Every citizen of North Carolina should be concerned about the possible sale Hofmann Forest.  Hofmann Forest covers about 80,000 acres.  That’s about 125 square miles.  It drains to the Neuse, White Oak, and New Rivers (defined as part of the White Oak) and their associated estuarine systems.  Water quality from Topsail Island to Ocracoke could be impacted.  Large scale land-use changes, as contemplated in the Hofmann, LLC, Prospectus, will have far-reaching impacts to these three important and already impaired watersheds.

While we await a ruling on the appeal of our case, there are some things concerned citizens can do to help head off this tragedy or at least ensure it gets the scrutiny that it deserves:

  1. Contact Randy Woodson, NCSU Chancellor, and ask him to require an Environmental Assessment (EA) under the UNC System Environmental Policy for NC Environmental Protection Act, commonly known as SEPA. Randy Woodson is one of two people who can require that an EA be performed outside the legal channels we are pursuing.
  2. Contact Thomas Ross, UNC System President, and ask him to require an EA under the UNC System Environmental Policy for SEPA. Thomas Ross is the only other person, and the highest ranking person, who can require that an EA be performed outside the legal channels we are pursuing.
  3. Contact NC Attorney General Roy Cooper, and ask him how he and former Attorney General Rufus Edmisten have drawn different conclusions about whether Hofmann is public or private.  In 1980, then Attorney General Rufus Edmisten wrote Jones County a letter with a determination that Hofmann is public. Roy Cooper is now utilizing state resources (an expenditure of state funds, one of the triggers for SEPA) to defend this allegedly “private” sale.  Ask Roy Cooper why he has chosen to represent the University, part of his responsibilities, over upholding the NC State Constitution and the NC Environmental Policy Act, SEPA ) also part of his responsibility as the chief law enforcement officer of the State.  Which is more important, protecting the University’s  sale of public land as supposedly private, or upholding the Constitution and enforcing the laws and rules of this State? Does he have his priorities wrong?
  4. If you are among NCSU Alumi or are a Donor, write Alumni and Donor Records, Campus Box 7474, Raleigh, NC 27695-7474, and tell them you think the sale of Hofmann Forest violates a trust with donors and you are withholding any donation because the University does not respect its donors wishes. Julius Hofmann would appreciate it!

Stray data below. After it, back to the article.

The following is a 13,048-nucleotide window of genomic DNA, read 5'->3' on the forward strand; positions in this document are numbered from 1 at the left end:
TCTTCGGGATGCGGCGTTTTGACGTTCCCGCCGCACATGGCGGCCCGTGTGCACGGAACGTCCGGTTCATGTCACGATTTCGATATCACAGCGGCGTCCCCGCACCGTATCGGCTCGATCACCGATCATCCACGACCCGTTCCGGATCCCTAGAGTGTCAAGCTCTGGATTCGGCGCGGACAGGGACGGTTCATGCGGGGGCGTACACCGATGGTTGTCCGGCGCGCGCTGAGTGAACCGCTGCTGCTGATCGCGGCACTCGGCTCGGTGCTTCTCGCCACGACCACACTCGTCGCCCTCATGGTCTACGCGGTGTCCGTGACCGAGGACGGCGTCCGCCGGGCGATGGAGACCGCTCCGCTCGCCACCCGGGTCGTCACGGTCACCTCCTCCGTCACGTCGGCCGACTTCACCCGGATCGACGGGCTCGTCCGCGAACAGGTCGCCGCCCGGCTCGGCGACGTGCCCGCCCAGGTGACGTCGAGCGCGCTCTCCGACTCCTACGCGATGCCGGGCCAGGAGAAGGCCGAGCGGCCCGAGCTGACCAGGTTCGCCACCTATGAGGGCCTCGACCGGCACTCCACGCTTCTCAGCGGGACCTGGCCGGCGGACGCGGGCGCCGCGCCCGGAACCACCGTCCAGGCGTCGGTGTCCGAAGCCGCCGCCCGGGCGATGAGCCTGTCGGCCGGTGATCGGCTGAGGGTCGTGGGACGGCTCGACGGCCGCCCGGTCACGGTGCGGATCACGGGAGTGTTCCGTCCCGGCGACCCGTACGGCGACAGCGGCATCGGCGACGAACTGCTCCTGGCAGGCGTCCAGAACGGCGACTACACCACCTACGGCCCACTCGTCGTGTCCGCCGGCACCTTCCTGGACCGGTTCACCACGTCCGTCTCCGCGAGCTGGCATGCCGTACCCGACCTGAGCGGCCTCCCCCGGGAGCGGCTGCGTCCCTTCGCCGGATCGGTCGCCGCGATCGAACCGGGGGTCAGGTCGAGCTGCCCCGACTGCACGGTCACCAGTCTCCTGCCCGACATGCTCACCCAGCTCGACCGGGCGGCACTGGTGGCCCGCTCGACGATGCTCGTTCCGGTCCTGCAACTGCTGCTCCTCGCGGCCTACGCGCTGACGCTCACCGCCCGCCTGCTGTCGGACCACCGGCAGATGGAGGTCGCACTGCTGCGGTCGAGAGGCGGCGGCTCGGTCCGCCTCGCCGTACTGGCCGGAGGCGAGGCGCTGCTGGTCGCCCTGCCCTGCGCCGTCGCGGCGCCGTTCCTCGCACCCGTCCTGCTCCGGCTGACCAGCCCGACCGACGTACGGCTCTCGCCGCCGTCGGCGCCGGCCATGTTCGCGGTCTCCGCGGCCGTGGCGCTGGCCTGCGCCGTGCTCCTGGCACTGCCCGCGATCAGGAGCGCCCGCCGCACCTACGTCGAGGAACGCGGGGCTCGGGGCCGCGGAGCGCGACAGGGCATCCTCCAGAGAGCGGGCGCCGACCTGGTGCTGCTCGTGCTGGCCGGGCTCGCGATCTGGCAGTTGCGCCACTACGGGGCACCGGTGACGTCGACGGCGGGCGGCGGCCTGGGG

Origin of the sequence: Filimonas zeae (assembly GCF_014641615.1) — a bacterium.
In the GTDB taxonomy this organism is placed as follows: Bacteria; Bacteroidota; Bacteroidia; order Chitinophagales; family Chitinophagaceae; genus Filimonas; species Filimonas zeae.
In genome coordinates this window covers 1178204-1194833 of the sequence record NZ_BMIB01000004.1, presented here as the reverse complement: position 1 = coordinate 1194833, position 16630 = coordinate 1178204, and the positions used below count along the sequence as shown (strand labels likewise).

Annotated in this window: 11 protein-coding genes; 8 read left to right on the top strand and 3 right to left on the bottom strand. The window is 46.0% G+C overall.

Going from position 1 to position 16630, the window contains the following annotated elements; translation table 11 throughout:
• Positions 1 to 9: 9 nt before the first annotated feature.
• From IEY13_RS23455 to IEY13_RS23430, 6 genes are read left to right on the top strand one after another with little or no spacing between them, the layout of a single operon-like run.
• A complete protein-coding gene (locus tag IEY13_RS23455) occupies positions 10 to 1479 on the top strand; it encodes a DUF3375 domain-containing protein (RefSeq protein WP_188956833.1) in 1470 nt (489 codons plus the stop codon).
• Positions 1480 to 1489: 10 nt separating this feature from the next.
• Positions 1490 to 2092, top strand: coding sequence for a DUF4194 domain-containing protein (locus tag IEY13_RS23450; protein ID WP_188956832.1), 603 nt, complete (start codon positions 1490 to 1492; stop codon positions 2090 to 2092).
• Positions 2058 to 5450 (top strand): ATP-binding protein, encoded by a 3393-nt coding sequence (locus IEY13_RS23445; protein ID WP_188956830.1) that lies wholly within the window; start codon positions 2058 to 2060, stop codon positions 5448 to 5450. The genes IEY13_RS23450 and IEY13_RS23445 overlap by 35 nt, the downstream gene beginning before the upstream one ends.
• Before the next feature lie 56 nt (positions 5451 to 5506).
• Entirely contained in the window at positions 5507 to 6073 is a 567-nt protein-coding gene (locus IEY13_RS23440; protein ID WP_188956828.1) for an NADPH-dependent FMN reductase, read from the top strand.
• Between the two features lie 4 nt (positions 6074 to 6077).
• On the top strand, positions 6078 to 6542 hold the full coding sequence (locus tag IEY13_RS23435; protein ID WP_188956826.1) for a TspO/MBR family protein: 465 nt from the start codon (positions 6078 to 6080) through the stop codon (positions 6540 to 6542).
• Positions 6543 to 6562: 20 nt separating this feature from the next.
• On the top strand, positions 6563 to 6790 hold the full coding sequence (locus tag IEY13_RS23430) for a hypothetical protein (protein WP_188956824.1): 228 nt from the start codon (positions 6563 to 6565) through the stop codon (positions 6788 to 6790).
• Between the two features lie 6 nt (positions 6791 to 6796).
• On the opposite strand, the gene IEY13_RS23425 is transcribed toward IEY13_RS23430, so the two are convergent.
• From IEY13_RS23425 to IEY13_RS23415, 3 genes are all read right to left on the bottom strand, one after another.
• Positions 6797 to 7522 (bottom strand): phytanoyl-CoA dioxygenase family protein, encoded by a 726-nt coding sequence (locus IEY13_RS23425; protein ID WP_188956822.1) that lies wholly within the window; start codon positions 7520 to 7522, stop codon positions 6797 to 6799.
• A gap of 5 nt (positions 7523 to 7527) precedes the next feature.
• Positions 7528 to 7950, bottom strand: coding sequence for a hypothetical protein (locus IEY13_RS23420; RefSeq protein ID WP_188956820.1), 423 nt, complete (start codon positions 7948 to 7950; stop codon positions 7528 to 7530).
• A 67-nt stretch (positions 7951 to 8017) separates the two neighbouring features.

Of course, it wouldn’t hurt to ask them to try to stop the sale outright, too! The sale conflicts with the intent of the  NC Constitution and SEPA, and is trading short-term gain for loss of an irreplaceable resource.

Please contact me via the “Contact Us” menu item above if you would like more information or to discuss what you can do to help.  Thanks!

John Eddy

 

 

Help stop the sale of Hofmann Forest — Janet Smith

See Janet’s letter to the editor in the JDNews.

Thank you Janet!  As one of the plaintiffs in this case, now under appeal, I would also encourage anyone who opposes this sale to contact the Chancellor of NCSU, Randy Woodson, and the President of the UNC System, Thomas Ross, and encourage them to practice what is taught at NCSU and throughout the UNC system. Natural resources conservation, sustainability, and ethics are current education themes. Under the UNC system environmental policy, either of these individuals could require that an environmental assessment be performed.  Also, isn’t it ironic that the current Attorney General, Roy Cooper, is using state resources to defend the sale while The Board of Trustees of the NCSU Endowment Fund is arguing they can make the sale without an environmental assessment because Hofmann is not public property?  Never mind that a former Attorney General, Rufus Edmisten, wrote a letter to Jones County saying Hofmann was state-owned and therefore not subject to property tax.  NCSU has not paid property tax in Jones or Onslow Counties for over 70 years claiming the public property exemption.  It seems reasonable that either Hofmann is public and they need to play by their own rules or Hofmann is private and they owe a bunch of back taxes.  Many public documents on this sale are available on our waterwaystewards.us website. Thanks!

1980-07-17_Rufus_Edmisten_Jones_County_Hofmann_State_Property

WCTI 12 — Onslow County commissioners voted unanimously in favor of a resolution to preserve the Hofmann Forest.